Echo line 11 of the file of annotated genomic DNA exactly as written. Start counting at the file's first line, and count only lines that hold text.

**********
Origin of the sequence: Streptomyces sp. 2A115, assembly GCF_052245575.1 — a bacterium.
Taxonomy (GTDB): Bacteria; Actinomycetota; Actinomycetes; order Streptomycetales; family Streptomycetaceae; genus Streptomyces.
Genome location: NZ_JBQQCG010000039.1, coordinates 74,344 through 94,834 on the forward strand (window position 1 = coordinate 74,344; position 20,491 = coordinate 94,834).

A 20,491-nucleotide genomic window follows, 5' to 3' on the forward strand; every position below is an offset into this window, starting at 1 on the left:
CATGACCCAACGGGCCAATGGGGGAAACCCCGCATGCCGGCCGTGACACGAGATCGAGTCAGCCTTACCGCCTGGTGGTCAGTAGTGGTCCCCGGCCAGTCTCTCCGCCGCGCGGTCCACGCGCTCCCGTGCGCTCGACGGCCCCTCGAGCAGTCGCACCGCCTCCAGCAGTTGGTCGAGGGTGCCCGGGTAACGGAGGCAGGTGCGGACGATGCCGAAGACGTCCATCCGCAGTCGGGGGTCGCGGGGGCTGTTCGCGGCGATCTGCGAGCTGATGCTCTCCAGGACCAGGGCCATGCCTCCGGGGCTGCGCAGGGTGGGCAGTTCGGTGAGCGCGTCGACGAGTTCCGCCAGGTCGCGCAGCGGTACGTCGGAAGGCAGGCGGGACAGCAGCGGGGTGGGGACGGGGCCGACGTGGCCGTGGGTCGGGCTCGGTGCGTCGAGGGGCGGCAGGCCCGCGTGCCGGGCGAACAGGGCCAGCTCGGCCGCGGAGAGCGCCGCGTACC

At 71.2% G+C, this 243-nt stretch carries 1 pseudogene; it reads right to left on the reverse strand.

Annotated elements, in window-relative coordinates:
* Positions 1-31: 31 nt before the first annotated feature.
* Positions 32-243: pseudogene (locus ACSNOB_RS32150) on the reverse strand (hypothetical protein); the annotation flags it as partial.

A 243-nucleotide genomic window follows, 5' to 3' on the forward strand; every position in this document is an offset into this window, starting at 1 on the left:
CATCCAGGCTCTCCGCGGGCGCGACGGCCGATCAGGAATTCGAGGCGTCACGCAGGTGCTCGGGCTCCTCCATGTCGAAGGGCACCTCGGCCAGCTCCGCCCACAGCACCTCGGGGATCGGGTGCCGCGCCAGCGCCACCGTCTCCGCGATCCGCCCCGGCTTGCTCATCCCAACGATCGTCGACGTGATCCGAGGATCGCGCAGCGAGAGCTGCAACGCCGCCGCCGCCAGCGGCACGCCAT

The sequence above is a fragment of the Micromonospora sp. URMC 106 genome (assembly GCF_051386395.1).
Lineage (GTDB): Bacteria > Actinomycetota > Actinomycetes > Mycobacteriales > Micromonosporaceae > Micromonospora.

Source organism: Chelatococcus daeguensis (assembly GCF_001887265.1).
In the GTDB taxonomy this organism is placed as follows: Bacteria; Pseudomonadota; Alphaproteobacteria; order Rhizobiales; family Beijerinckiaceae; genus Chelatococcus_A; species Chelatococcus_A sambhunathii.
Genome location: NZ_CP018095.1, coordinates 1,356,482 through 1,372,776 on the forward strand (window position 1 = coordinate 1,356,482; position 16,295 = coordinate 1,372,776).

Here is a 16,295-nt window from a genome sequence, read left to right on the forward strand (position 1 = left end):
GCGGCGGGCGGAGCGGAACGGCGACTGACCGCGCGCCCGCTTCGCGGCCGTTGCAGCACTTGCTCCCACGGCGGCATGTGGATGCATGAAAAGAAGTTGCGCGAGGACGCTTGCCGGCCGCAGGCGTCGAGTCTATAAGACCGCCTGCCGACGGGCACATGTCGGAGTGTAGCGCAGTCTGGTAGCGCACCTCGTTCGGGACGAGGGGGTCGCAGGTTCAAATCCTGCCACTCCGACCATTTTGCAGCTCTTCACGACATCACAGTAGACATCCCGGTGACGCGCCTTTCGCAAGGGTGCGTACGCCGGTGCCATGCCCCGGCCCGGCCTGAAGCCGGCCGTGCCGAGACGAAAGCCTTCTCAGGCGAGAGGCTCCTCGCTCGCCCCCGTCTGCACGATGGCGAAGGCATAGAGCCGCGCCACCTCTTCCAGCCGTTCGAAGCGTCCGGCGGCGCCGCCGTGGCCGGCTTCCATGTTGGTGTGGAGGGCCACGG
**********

CATCCAGGCTCTCCGCGGGCGCGACGGCCGATCAGGAATTCGAGGCGTCACGCAGGTGCTCGGGCTCCTCCATGTCGAAGGGCACCTCGGCCAGCTCCGCCCACAGCACCTCGGGGATCGGGTGCCGCGCCAGCGCCACCGTCTCCGCGATCCGCCCCGGCTTGCTCATCCCAACGATCGTCGACGTGATCCGAGGATCGCGCAGCGAGAGCTGCAACGCCGCCGCCGCCAGCGGCACGCCAT